Saturday, February 27, 2010

Garden Show Preview

(From my article in the March issue of Arroyo Monthly)

There are flashier gardens around town — landscapes cloaked in splashy colors –– but for beauty that’s bone deep, explore the Los Angeles County Arboretum and Botanic Garden in Arcadia. “If you look at what are the most beautiful and environmentally appropriate plants,” says Arboretum CEO Richard Schulhof, “the Arboretum has been working to answer that question for over half a century.”

The Arboretum will showcase sustainable plants at its annual L.A. Garden Show, which runs from April 30 through May 2. Organizers include the Arboretum’s new horticultural curator, Jill Morganelli.

The garden’s aesthetic is partly sculptural — curvaceous succulents alternate with twisting branches and thick tree trunks. Largely absent are beds of rotated, brightly colored annual plants common at nurseries. Morganelli says the Arboretum’s signature bird, the peacock, is partially responsible for the look –– it’s an inadvertent “watchdog” of sustainability. “With annuals — plants that typically live for four to six months –– you’ll just waste all kinds of time and manpower,” she observes, “and they’ll be picked to the ground by peacocks.” She adds that annuals are generally water-hungry plants.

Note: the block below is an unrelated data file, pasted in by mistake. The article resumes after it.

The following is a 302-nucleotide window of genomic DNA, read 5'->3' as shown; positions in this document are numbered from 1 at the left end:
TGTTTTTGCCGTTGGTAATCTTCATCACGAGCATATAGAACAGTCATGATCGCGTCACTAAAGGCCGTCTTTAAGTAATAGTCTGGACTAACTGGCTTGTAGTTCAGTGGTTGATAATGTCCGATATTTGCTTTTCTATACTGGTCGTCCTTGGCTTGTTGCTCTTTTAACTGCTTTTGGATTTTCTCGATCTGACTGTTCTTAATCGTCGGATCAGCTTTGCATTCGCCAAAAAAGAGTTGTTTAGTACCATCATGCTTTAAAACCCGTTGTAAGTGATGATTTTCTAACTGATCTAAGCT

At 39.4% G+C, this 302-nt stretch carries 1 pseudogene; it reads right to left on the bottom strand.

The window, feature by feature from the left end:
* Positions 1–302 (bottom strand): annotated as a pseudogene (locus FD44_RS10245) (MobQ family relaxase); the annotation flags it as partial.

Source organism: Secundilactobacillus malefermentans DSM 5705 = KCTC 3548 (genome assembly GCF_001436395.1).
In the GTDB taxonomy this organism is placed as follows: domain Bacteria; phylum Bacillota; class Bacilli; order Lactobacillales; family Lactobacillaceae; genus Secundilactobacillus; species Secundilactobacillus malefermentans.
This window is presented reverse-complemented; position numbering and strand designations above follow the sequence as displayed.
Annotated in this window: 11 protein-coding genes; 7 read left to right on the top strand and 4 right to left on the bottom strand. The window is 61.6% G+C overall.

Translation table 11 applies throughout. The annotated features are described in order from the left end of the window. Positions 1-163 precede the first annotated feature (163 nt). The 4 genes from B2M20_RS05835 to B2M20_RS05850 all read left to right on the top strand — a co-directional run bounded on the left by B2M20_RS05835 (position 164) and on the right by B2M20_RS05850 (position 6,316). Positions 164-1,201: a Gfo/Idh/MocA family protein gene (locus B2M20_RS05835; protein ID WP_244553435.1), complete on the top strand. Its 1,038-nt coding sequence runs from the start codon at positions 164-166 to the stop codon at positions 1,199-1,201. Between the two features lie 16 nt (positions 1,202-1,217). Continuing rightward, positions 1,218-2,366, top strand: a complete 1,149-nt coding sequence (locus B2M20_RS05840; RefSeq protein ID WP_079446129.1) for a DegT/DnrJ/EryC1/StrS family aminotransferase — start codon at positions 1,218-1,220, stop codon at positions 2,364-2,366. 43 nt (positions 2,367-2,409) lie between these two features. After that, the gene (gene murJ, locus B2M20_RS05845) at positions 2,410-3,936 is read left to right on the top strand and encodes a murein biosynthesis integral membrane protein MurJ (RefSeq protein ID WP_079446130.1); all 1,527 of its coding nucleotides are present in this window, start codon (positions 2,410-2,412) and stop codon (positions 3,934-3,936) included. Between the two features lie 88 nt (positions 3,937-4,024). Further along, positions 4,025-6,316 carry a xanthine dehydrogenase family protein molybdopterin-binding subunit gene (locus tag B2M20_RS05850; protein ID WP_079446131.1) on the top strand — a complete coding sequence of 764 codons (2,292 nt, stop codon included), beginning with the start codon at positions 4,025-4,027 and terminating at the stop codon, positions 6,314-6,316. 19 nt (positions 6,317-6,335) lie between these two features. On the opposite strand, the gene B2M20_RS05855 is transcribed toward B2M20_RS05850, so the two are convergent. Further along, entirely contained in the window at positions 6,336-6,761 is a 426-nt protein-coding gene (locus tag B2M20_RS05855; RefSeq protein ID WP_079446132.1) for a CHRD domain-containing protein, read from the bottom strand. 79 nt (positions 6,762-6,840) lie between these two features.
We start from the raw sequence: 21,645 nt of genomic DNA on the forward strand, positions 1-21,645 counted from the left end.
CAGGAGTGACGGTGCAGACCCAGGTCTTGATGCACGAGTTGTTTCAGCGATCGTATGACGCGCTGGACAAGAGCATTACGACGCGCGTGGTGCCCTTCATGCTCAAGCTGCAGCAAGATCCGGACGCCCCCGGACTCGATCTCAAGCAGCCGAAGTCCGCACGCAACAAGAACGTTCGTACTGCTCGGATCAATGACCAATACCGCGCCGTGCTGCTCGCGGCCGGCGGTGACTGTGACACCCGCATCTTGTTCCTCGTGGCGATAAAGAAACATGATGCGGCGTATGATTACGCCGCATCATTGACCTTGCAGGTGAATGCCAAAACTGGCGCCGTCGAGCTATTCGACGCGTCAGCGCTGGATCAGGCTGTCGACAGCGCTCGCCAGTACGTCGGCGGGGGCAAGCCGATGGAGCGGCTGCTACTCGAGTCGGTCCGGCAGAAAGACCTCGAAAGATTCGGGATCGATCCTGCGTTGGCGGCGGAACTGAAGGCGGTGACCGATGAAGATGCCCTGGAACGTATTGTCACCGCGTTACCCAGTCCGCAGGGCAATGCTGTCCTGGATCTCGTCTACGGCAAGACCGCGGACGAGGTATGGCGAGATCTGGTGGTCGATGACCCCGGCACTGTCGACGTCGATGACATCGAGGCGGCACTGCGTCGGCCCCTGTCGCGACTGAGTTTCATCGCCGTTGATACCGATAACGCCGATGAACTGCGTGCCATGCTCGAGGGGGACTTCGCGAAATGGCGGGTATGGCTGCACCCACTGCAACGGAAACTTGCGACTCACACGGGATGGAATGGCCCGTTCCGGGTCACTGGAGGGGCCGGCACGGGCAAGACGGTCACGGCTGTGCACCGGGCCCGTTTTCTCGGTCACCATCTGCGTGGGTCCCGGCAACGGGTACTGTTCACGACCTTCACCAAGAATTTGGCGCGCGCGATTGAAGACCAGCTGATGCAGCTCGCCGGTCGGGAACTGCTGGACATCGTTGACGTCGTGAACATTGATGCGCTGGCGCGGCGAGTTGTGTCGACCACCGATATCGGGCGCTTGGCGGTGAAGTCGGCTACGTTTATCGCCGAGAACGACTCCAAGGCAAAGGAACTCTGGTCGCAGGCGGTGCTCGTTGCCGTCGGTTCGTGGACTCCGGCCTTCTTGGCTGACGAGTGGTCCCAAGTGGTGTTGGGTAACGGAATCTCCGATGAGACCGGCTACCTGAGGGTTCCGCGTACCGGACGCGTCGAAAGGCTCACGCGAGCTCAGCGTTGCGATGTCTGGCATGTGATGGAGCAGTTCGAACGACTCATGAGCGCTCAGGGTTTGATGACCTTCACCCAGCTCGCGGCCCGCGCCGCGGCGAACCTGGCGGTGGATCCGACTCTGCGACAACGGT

On a recent morning, as peacocks dozed under a Wedgwood-blue sky, Morganelli tromped into the 30-acre Australian garden to discuss alternatives. Amid the familiar eucalyptus and bottlebrushes, Morganelli pointed out unusual kinds of grevilleas and acacias. “Australian plants are super-important to us,” she says. “Their environment is just like ours, only on the other side of the world.” The flora from southwestern Australia, in particular, have adapted to a similar climate and comparable soils. Like California native plants, many will languish if watered liberally in summer. Usually, plants from both regions should not be fertilized; Aus